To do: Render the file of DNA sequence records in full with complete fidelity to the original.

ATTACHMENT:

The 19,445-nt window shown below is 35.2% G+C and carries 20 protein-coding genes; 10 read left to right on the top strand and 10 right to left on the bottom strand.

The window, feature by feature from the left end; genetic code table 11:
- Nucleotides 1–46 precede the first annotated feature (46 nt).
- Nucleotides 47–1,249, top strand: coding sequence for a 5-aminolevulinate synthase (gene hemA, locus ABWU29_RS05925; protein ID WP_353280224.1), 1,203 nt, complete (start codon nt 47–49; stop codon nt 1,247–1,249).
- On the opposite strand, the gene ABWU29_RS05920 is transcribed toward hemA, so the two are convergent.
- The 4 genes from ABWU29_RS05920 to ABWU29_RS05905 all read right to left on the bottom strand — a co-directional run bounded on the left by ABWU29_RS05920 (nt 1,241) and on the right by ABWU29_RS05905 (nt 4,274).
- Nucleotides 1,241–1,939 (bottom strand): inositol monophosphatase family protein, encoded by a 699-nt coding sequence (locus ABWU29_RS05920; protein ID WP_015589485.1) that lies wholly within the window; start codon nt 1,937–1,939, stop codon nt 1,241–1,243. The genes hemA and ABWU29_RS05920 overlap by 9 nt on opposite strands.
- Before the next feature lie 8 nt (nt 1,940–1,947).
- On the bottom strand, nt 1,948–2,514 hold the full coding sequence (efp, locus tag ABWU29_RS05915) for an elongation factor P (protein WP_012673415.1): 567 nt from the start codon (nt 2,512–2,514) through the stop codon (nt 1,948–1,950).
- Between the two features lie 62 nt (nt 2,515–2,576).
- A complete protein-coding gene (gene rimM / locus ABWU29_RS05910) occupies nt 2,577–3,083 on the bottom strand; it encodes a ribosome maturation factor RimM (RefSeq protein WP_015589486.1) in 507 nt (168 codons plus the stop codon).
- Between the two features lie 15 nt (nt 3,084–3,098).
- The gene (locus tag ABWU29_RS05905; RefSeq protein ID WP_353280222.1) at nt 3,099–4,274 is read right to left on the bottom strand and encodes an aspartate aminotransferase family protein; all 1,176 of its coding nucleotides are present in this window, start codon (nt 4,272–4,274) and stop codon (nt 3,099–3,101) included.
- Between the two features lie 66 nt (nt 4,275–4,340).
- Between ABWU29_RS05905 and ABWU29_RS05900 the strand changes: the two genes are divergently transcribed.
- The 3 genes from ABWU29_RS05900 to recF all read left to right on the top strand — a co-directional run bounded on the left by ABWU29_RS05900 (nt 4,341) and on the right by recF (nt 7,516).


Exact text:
The 19,445-nt window shown below is 35.2% G+C and carries 20 protein-coding genes; 10 read left to right on the top strand and 10 right to left on the bottom strand.

The window, feature by feature from the left end; genetic code table 11:
- Nucleotides 1–46 precede the first annotated feature (46 nt).
- Nucleotides 47–1,249, top strand: coding sequence for a 5-aminolevulinate synthase (gene hemA, locus ABWU29_RS05925; protein ID WP_353280224.1), 1,203 nt, complete (start codon nt 47–49; stop codon nt 1,247–1,249).
- On the opposite strand, the gene ABWU29_RS05920 is transcribed toward hemA, so the two are convergent.
- The 4 genes from ABWU29_RS05920 to ABWU29_RS05905 all read right to left on the bottom strand — a co-directional run bounded on the left by ABWU29_RS05920 (nt 1,241) and on the right by ABWU29_RS05905 (nt 4,274).
- Nucleotides 1,241–1,939 (bottom strand): inositol monophosphatase family protein, encoded by a 699-nt coding sequence (locus ABWU29_RS05920; protein ID WP_015589485.1) that lies wholly within the window; start codon nt 1,937–1,939, stop codon nt 1,241–1,243. The genes hemA and ABWU29_RS05920 overlap by 9 nt on opposite strands.
- Before the next feature lie 8 nt (nt 1,940–1,947).
- On the bottom strand, nt 1,948–2,514 hold the full coding sequence (efp, locus tag ABWU29_RS05915) for an elongation factor P (protein WP_012673415.1): 567 nt from the start codon (nt 2,512–2,514) through the stop codon (nt 1,948–1,950).
- Between the two features lie 62 nt (nt 2,515–2,576).
- A complete protein-coding gene (gene rimM / locus ABWU29_RS05910) occupies nt 2,577–3,083 on the bottom strand; it encodes a ribosome maturation factor RimM (RefSeq protein WP_015589486.1) in 507 nt (168 codons plus the stop codon).
- Between the two features lie 15 nt (nt 3,084–3,098).
- The gene (locus tag ABWU29_RS05905; RefSeq protein ID WP_353280222.1) at nt 3,099–4,274 is read right to left on the bottom strand and encodes an aspartate aminotransferase family protein; all 1,176 of its coding nucleotides are present in this window, start codon (nt 4,272–4,274) and stop codon (nt 3,099–3,101) included.
- Between the two features lie 66 nt (nt 4,275–4,340).
- Between ABWU29_RS05905 and ABWU29_RS05900 the strand changes: the two genes are divergently transcribed.
- The 3 genes from ABWU29_RS05900 to recF all read left to right on the top strand — a co-directional run bounded on the left by ABWU29_RS05900 (nt 4,341) and on the right by recF (nt 7,516).